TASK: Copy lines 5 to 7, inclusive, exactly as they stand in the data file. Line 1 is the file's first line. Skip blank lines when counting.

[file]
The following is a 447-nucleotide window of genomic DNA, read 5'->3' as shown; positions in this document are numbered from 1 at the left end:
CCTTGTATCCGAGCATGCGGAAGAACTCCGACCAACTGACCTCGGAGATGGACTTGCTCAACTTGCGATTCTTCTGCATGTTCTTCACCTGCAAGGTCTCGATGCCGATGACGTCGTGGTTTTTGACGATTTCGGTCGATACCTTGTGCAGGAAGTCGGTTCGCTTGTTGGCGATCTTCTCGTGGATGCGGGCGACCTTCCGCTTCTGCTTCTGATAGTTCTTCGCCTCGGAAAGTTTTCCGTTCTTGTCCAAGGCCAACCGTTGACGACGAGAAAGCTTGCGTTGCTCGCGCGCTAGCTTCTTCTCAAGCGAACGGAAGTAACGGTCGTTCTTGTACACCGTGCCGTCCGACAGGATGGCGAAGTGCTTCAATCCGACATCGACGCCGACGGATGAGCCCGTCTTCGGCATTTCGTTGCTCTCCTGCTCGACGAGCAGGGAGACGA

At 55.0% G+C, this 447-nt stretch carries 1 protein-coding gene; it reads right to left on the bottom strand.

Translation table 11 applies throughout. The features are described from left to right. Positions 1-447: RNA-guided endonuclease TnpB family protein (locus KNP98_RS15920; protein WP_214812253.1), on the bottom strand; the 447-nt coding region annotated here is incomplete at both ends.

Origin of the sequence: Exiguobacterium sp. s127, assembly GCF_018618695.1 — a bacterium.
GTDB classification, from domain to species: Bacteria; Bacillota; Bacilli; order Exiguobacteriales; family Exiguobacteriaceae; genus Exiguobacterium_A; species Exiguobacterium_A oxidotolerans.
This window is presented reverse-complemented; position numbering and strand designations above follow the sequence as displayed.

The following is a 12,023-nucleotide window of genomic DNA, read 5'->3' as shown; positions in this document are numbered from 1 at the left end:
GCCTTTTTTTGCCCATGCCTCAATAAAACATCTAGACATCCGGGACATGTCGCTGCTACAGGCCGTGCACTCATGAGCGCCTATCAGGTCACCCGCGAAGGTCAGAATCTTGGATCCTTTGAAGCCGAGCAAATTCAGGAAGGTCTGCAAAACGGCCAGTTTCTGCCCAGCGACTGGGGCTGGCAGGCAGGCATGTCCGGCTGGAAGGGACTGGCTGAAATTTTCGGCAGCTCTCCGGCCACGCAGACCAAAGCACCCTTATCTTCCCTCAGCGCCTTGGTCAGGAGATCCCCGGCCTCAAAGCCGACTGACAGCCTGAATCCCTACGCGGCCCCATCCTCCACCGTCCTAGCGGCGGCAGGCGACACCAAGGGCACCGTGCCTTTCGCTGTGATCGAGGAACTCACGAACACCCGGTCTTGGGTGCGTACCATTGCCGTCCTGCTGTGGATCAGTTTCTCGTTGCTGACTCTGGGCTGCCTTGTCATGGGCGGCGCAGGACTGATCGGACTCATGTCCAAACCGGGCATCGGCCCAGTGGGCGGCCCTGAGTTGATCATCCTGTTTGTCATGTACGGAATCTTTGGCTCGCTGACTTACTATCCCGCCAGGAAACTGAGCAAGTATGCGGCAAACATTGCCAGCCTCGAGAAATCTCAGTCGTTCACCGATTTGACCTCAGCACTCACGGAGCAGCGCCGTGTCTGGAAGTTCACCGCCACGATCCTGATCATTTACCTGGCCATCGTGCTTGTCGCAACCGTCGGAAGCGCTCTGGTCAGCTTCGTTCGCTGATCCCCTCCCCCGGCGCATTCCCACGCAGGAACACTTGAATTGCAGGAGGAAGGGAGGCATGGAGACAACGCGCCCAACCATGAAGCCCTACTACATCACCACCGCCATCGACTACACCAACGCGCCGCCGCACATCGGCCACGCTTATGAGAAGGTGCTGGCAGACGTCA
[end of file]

Origin of the sequence: Exiguobacterium sp. s127, assembly GCF_018618695.1 — a bacterium.
GTDB classification, from domain to species: Bacteria; Bacillota; Bacilli; order Exiguobacteriales; family Exiguobacteriaceae; genus Exiguobacterium_A; species Exiguobacterium_A oxidotolerans.
This window is presented reverse-complemented; position numbering and strand designations above follow the sequence as displayed.